The Prisoners Act, of 2023, is to address a number of urgent issues within the Indian prison system, including overcrowding, undertrial detention, custodial torture, staff shortages, infrastructure deficiencies, hygiene issues, problems faced by female prisoners, insufficient legal aid, and the prison administration’s colonial mentality. The capacity of jails to provide for basic requirements like housing, food, and medical treatment is hampered by overcrowding, which also jeopardizes prisoners’ fundamental rights. 77% of all prisoners continue to wait for trial, which exposes them to criminal influences in the prison setting.

Considering cruel treatment by law enforcement personnel and an average of five deaths per day in judicial custody between 2010 and 2020, incarceration-related torture and deaths continue to be a serious issue in Indian jails. Prisons struggle with staffing issues, with a 33% understaffing rate, especially for officers and other correctional staff. The construction of prison infrastructure is hampered by a lack of facilities, such as suitable places to sleep, sanitary bathroom facilities, and health clinics, as well as insufficient financial support.

Jaundice and hepatitis are prevalent diseases caused mainly by the infamously bad hygiene conditions in Indian jails. Due to a shortage of female personnel, insufficient cleanliness, and the possibility of custodial sexual assault, women inmates confront unique difficulties. Because there is not enough legal assistance available, many people cannot afford legal counsel, which leads to very long prison sentences.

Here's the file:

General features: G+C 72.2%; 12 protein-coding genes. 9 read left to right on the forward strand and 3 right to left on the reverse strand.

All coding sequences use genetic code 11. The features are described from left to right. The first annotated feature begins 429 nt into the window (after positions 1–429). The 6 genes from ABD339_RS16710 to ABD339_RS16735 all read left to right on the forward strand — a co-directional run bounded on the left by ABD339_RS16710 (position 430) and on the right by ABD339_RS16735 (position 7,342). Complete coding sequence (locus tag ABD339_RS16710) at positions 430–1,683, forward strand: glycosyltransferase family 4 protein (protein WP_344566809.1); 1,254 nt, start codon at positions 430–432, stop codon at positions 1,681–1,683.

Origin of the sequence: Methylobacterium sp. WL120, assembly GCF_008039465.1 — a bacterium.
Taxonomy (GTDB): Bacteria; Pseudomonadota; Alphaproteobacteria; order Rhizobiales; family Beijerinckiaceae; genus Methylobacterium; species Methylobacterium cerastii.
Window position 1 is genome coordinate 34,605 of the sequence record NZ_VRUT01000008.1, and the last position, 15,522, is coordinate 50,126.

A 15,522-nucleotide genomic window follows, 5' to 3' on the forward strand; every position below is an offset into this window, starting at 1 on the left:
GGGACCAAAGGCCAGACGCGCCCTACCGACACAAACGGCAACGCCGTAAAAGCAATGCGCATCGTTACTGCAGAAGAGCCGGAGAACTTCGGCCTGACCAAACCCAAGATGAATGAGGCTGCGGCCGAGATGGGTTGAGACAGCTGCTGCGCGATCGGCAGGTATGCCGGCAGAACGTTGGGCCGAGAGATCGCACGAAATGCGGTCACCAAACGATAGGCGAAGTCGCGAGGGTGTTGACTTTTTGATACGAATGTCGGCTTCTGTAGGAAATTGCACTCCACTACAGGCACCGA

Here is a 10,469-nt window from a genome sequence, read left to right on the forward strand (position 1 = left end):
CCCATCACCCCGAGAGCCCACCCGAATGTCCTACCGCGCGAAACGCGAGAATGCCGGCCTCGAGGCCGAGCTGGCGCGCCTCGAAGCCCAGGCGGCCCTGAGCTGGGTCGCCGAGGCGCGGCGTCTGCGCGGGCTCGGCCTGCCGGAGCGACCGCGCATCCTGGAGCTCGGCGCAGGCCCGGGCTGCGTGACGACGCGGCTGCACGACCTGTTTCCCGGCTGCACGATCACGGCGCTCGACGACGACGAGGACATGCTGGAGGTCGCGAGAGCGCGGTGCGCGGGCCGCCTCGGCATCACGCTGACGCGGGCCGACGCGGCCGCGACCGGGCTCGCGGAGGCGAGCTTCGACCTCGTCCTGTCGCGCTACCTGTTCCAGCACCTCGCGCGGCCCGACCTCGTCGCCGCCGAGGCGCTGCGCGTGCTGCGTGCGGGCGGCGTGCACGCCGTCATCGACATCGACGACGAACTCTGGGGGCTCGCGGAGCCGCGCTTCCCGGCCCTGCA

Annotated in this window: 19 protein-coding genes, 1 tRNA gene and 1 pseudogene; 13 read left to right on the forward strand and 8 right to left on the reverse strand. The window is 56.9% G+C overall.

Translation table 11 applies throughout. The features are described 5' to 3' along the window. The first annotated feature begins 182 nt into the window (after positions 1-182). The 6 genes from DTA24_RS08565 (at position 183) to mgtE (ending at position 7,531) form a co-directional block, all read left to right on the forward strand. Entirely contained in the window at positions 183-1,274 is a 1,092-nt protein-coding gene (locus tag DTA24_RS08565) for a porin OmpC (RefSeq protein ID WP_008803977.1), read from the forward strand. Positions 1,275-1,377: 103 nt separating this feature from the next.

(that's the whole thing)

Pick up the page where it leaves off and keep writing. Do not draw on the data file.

The Prisoners Act of 2023 thus tackles the pressing need to address overcrowding, undertrial imprisonment, custodial abuses, personnel shortages, infrastructural flaws, cleanliness problems, challenges encountered by women inmates, inadequate legal assistance, and system mindset. The Act aims to advance a more just and compassionate jail system in India by addressing these issues.


The act that the Home Ministry has adopted is perfect as per modern requirements, but since the prison is a state matter, the centre can only recommend that the states implement the provisions of this legislation or make changes based on this, The implementation of this Act, is a major limitation of the act as it is expected that it doesn’t just stay on paper.

Also, it is expected that this legislation creates fuss in society as it can happen that some prisoners pretend to become good people and start creating problems for society so a sharp view of each person before releasing anyone and test after rehabilitation should be considered and also the psychological reformation should be especially focused on with other majors. 

This act should also have the provisions which should promote the interaction of the prisoners with the people who have a significant effect on the lives of the many so they can learn from them and can also dream to be like them after the release and also bringing back the belief of them in the law is very much important.


The Prisoners Act, of 2023, is an important piece of legislation that aims to modernize and decolonize Indian jail systems in order to build a system that is more compassionate, just, and rehabilitative. The legislation intends to respect prisoners’ rights, hasten justice, stop abuses committed while in custody, increase staff-to-prisoner ratios, improve infrastructure, and safeguard the welfare of vulnerable populations. The legislation intends to establish a prison system that emphasizes rehabilitation, reformation, and effective reintegration of inmates into society by enacting extensive changes.